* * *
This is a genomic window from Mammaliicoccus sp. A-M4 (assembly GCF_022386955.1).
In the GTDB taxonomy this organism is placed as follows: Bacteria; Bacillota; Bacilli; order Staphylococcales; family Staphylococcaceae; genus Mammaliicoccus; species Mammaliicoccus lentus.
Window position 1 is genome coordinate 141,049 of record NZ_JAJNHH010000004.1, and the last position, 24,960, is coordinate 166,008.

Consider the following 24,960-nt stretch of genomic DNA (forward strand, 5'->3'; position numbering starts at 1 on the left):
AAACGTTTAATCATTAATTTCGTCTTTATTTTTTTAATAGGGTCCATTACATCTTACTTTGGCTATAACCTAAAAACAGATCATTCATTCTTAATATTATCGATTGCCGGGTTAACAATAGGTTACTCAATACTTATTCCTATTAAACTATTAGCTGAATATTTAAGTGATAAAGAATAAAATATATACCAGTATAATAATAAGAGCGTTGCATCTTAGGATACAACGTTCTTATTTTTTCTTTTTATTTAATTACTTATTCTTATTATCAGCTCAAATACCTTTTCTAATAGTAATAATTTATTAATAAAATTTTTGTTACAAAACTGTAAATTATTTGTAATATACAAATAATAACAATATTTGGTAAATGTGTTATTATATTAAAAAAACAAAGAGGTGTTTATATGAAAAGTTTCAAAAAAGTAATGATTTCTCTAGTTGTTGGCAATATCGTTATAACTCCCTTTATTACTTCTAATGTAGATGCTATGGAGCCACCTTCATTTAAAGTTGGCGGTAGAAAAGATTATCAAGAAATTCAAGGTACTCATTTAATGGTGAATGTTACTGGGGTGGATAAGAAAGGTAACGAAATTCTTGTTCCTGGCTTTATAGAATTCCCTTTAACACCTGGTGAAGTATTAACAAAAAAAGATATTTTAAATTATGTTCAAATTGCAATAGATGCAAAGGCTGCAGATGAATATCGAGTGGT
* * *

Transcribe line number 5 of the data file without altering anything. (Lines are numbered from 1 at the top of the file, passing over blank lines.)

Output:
AAACGTTTAATCATTAATTTCGTCTTTATTTTTTTAATAGGGTCCATTACATCTTACTTTGGCTATAACCTAAAAACAGATCATTCATTCTTAATATTATCGATTGCCGGGTTAACAATAGGTTACTCAATACTTATTCCTATTAAACTATTAGCTGAATATTTAAGTGATAAAGAATAAAATATATACCAGTATAATAATAAGAGCGTTGCATCTTAGGATACAACGTTCTTATTTTTTCTTTTTATTTAATTACTTATTCTTATTATCAGCTCAAATACCTTTTCTAATAGTAATAATTTATTAATAAAATTTTTGTTACAAAACTGTAAATTATTTGTAATATACAAATAATAACAATATTTGGTAAATGTGTTATTATATTAAAAAAACAAAGAGGTGTTTATATGAAAAGTTTCAAAAAAGTAATGATTTCTCTAGTTGTTGGCAATATCGTTATAACTCCCTTTATTACTTCTAATGTAGATGCTATGGAGCCACCTTCATTTAAAGTTGGCGGTAGAAAAGATTATCAAGAAATTCAAGGTACTCATTTAATGGTGAATGTTACTGGGGTGGATAAGAAAGGTAACGAAATTCTTGTTCCTGGCTTTATAGAATTCCCTTTAACACCTGGTGAAGTATTAACAAAAAAAGATATTTTAAATTATGTTCAAATTGCAATAGATGCAAAGGCTGCAGATGAATATCGAGTGGT